Indigenous cutblock vandalized on Cortes Island, anti-logging element suspected

Ribbons pulled down, gravel poured into gas tank at Klahoose First Nation site

A watchman will be posted at the cutblock over night to prevent more vandalism. Photo supplied by Klahoose First Nation

A watchman will be posted at the cutblock over night to prevent more vandalism. Photo supplied by Klahoose First Nation

A woodlot belonging to the Klahoose First Nation on Cortes Island was vandalized multiple times over the last week.

Tactics right out of writer Edward Abbey’s novel The Monkey Wrench Gang were used on the Klahoose wood lot since the First Nation put up ribbons marking a road into the site.

“About three weeks ago we had it all ribboned off for a road to go back. After about four or five days someone went in there and ripped all of the ribbons out. We had to hire somebody to come back and engineer it again,” said Klahoose Chief Kevin Peacey. “A few nights ago, one of the guys went to jump into his machine and it wouldn’t start. He looked through his whole machine and somebody had put a bunch of dirt in the gas tank.”

RELATED: RCMP enforce injunction at Fairy Creek logging blockade near Port Renfrew

The plans are to log the land in question, but Peacey suspects some Cortes Islanders disagree with those plans.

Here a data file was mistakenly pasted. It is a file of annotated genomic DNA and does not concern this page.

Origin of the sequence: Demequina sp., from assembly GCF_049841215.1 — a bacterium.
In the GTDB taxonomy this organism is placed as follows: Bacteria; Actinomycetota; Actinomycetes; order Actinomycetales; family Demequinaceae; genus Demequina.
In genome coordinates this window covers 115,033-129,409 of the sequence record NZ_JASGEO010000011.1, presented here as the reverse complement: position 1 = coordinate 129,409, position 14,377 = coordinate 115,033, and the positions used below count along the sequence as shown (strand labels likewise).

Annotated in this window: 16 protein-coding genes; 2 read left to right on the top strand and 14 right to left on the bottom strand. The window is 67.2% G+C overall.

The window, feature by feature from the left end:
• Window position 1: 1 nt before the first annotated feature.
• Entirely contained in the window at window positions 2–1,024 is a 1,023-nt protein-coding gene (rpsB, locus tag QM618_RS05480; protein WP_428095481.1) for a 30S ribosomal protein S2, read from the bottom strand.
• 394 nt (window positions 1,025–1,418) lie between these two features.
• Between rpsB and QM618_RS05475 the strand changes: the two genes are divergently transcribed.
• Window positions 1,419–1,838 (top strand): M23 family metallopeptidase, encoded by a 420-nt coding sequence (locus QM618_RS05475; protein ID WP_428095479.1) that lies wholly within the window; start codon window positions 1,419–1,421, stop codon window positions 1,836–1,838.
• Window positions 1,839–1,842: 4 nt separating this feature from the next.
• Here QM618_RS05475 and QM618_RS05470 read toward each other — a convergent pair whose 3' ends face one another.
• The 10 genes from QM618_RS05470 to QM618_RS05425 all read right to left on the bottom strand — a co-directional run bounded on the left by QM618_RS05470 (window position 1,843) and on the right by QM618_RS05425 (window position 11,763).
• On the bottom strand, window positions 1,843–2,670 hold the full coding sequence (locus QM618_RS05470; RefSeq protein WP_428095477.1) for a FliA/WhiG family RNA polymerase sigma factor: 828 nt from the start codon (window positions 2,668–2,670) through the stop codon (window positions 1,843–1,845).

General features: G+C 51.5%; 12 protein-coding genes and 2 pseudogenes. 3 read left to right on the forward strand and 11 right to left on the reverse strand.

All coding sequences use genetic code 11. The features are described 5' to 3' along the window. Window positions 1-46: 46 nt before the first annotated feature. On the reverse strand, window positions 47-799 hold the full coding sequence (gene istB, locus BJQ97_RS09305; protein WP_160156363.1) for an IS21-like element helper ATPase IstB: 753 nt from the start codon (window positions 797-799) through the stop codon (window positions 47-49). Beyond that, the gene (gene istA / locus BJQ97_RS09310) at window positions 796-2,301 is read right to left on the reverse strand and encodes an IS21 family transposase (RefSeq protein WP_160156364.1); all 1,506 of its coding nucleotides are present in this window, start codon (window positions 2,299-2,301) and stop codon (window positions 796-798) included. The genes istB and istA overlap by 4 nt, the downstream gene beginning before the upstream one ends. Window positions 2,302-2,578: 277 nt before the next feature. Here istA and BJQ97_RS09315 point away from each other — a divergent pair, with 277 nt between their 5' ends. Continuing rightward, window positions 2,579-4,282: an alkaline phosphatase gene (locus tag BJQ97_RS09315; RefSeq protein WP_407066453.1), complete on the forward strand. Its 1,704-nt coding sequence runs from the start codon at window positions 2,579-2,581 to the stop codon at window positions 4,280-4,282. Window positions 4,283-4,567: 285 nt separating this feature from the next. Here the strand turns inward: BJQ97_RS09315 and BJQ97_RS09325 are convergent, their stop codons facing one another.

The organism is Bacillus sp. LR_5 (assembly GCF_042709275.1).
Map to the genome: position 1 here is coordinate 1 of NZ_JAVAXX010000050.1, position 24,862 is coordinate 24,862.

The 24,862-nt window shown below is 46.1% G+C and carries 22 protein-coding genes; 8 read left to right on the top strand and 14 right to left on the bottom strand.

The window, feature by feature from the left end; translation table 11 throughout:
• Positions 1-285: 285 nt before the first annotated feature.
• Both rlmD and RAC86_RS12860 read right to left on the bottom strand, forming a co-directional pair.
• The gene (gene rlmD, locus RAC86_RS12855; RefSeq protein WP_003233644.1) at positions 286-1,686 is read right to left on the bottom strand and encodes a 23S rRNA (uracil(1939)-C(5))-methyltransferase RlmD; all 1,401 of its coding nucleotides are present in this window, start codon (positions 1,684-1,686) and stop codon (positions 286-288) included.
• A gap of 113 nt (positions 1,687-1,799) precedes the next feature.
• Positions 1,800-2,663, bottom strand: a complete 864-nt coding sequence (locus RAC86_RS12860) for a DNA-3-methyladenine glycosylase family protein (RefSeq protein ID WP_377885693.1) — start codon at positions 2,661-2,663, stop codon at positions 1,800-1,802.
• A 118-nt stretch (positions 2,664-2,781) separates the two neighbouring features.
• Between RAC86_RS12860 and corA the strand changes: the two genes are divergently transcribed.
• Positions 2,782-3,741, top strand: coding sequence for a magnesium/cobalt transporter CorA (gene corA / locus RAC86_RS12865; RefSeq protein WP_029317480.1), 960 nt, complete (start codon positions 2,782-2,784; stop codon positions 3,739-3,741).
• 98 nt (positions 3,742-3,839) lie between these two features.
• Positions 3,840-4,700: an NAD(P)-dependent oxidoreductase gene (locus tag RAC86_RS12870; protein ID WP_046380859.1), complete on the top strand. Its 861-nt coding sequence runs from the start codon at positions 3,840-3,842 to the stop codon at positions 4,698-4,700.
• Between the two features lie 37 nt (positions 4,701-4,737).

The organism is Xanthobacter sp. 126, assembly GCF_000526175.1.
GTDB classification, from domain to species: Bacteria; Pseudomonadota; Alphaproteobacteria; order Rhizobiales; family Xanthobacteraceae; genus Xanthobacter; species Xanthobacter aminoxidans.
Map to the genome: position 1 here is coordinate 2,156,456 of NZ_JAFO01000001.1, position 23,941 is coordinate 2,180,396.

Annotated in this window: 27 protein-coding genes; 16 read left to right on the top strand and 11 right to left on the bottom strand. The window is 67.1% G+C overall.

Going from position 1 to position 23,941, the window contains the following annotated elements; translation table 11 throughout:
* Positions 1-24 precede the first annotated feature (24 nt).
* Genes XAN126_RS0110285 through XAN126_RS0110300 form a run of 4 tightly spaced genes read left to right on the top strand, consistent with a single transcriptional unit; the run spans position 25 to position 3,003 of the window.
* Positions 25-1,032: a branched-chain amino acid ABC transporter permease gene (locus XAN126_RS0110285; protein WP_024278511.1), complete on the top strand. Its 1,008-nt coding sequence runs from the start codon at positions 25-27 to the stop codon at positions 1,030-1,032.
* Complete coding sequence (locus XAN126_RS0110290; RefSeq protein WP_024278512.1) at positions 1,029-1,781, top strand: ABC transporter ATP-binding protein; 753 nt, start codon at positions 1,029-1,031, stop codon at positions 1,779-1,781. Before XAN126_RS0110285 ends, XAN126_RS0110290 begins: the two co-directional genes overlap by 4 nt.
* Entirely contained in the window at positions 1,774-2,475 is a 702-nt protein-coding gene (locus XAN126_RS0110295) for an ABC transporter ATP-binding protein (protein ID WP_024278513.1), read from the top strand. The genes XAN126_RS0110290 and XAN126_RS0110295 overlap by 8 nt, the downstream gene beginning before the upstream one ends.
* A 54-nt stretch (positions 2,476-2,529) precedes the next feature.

“There’s a handful of people on the island who don’t support logging, but I just don’t think they have a right trespassing on Klahoose and doing that damage to us,” he said. “It’s what level do they come to right? Spiking the trees or who knows what they could do. It’s a sad situation that somebody on the island could do something like that.”

Peacey said the First Nation has hired a watchman to be on site through the night, and has set up cameras in and around the cutblock.

“I’m pretty good friends with the RCMP. He usually pops in once a week,” Peacey said. “I’m going to have a chat with him and if we find out who it is that is trespassing we will charge them.”

The damage was limited to one excavator. After a day and a half of work cleaning out the gas tank and the lines it was up and running again. They also replaced all of the ribbons marking the area.

Peacey has received a lot of messages from people in the community after he posted the pictures to Facebook.

“I got a lot of messages with people saying whose truck it is, it’s nice to have the community reach out to me,” he said.

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RELATED: Campbell River city council to fight what it calls forestry ‘misinformation’



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